A History of U.S. Foreign Policy from the Cold War to post-9/11

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  • 0:02 U.S. Cold War Policy
  • 2:30 U.S. Policy Post-Cold War
  • 3:58 U.S. Policy Post-9/11
  • 5:15 Lesson Summary
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Lesson Transcript
Instructor: Shawn Grimsley
The collapse of the Soviet Union and the 2001 terrorist attacks against the United States have caused fundamental changes to U.S. foreign policy. In this lesson, you'll be provided a brief overview of U.S. foreign policy during and after the Cold War.

U.S. Cold War Policy

The Smith family has a long family tradition of working for the United States Foreign Service, which is the diplomatic arm of the U.S. Department of State. In fact, three generations of the family have served in the Foreign Service. Arnold began his service shortly after the Vietnam War; his son, Benjamin, started his service in 1990; and Benjamin's daughter, Caroline, just started with the Foreign Service right out of college. Each generation lived in a different world of international relations, which has required different foreign policy objectives and strategies. Let's take a look by starting with Arnold.

Arnold worked as a Foreign Service officer primarily during the Cold War, which was a conflict between the United States and the Soviet Union, or U.S.S.R., from 1940 to 1990. A cold war does not involve direct warfare between the two countries, but instead relies upon threats, propaganda and indirect conflict through support of client states, which are weaker states that rely upon a major power for support and aid.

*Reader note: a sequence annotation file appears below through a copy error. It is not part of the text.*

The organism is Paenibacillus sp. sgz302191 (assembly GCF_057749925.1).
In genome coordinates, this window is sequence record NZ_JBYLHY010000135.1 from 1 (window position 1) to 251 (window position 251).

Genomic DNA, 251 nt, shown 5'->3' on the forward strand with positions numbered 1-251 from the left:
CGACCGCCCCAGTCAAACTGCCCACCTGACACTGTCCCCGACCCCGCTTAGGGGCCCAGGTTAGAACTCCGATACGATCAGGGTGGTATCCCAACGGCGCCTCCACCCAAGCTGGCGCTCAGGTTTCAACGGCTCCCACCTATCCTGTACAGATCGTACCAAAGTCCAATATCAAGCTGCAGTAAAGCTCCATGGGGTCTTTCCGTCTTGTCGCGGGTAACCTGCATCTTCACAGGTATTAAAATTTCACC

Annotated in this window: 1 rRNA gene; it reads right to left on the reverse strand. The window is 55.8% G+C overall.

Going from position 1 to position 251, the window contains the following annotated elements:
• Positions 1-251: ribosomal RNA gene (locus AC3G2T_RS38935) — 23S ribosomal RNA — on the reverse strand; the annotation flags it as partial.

The foreign policy that Arnold helped to pursue was pretty simple and unambiguous as he lived in a bipolar world that was carved up politically between two superpowers, the U.S. and the U.S.S.R., with all other powers, great and small, aligning with one of the superpowers. The goal of U.S. Foreign Policy was simple:

  • Containment of the spread of communism, and thereby the influence of the U.S.S.R., by supporting governments or rebel groups that opposed communism. This was accomplished by supplying aid, weapons and sometimes troops, such as in the Korean and Vietnam Wars.
  • Deterring nuclear war through the policy of Mutual Assured Destruction, often called MAD, where any nuclear attack would be met with a counterattack of a magnitude ensuring the complete destruction of everyone and everything. The idea was to make nuclear war so devastating that no one would dare push the button.
  • Support of free trade and international economic institutions, such as the International Monetary Fund, the General Agreement on Tariffs and Trade (GATT) and the World Bank.

U.S. Policy Post-Cold War

Benjamin entered the Foreign Service in 1990, which marks the end of the Cold War and the collapse of the Soviet Union. The United States was now the only superpower - the only country that had the power to unilaterally project its influence over the entire globe on its own.

While you may think foreign policy for Benjamin must have been much easier than it was for his dad, the opposite was often the case. During the Cold War, the U.S. faced a single, clearly identifiable threat to its security and welfare - the U.S.S.R and its allies, which made life simple. The U.S. knew who its friends and enemies were.

Post-Cold War policies have included the following elements:

  • Maintenance of U.S. global dominance, often referred to as U.S. global hegemony
  • Pursuit of free trade and development of international economic institutions, such as the World Trade Organization
  • Encouraging the spread of democracy and peace
  • Use of military troops and equipment to support humanitarian missions, such as providing aid and support to victims of natural disasters
  • Punishing and isolating rogue states, like North Korea and Iran, who are perceived to be violating international law and threaten international peace and stability

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